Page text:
Sniffing out problems in low-Earth orbit.
In space, no one can open a window to let in some fresh air. The International Space Station has been in orbit for 16 years. That's a lot of time for bacteria, fungi and other microbes to sprout in the enclosed environment. Luckily, NASA has developed a device to monitor the air aboard ISS, known as the Electronic Nose.
"E-Nose is a device we've built that can go around and detect in different areas microbial content," said Anna Grinberg, a systems engineer for microgravity payloads at Airbus. "It's interesting from a scientific standpoint. We can look at the flora and fauna of the space station and see how it's changing."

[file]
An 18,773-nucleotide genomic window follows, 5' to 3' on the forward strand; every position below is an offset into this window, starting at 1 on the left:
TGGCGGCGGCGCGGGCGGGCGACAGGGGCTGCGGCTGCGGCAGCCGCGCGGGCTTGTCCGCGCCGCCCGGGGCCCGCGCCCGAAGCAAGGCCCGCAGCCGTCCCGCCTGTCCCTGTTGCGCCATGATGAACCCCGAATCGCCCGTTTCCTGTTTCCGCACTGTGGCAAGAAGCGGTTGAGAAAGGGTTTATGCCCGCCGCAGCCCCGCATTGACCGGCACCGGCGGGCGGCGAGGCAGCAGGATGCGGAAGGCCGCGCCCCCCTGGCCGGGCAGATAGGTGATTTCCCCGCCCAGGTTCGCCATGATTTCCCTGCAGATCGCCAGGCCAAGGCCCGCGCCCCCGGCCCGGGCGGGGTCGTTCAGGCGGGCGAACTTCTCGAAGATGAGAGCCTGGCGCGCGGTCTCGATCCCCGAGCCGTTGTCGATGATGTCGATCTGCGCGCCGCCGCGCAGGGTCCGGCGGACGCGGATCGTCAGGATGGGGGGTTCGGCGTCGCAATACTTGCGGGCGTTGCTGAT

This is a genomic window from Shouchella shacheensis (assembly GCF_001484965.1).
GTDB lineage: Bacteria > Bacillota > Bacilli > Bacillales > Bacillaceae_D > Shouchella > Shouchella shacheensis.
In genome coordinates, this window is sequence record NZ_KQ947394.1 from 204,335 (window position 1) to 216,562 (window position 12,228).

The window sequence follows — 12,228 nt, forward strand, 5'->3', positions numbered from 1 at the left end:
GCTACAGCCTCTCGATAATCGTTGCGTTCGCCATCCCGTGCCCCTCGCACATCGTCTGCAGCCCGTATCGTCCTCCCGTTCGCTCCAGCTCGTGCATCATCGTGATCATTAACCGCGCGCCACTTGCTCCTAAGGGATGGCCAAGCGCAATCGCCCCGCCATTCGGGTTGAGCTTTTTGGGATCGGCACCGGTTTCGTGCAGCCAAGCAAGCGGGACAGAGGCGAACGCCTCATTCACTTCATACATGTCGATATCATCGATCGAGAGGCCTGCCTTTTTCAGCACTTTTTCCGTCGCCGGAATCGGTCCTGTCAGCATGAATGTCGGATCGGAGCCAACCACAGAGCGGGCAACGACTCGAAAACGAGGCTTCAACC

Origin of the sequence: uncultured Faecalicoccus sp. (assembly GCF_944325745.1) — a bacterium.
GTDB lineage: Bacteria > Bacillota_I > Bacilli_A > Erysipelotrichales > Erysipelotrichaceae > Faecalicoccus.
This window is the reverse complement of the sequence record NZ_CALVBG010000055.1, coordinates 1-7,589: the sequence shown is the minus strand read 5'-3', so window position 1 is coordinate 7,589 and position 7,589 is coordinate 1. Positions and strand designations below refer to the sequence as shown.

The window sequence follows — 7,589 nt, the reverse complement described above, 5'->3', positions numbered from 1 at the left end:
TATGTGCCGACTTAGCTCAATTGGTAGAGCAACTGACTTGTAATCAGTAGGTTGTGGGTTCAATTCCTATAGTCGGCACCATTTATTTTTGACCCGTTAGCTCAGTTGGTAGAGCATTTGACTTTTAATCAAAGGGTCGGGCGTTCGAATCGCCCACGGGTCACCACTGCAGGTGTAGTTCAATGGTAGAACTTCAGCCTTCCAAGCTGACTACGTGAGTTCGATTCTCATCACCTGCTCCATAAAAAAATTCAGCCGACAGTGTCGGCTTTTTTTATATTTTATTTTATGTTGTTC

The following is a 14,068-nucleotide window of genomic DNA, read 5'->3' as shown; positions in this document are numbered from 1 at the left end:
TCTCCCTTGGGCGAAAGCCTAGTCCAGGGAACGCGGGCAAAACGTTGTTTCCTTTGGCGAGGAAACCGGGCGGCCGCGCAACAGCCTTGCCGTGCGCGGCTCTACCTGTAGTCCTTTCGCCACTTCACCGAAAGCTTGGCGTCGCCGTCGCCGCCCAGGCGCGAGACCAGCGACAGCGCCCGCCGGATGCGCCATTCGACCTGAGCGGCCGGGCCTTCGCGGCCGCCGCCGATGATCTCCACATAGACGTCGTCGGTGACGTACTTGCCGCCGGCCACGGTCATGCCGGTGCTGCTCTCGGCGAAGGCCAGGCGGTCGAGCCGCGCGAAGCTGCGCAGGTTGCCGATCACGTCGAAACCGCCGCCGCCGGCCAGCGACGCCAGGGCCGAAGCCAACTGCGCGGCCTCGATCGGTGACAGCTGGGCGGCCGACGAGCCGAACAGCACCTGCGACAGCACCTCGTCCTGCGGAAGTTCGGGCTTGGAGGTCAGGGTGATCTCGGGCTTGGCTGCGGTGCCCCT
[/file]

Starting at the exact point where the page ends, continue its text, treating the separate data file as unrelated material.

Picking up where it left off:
The E-Nose technology was developed with support from private companies who use the technology in hospitals and other Earth-bound environments.
To learn more, check out the video below from NASA: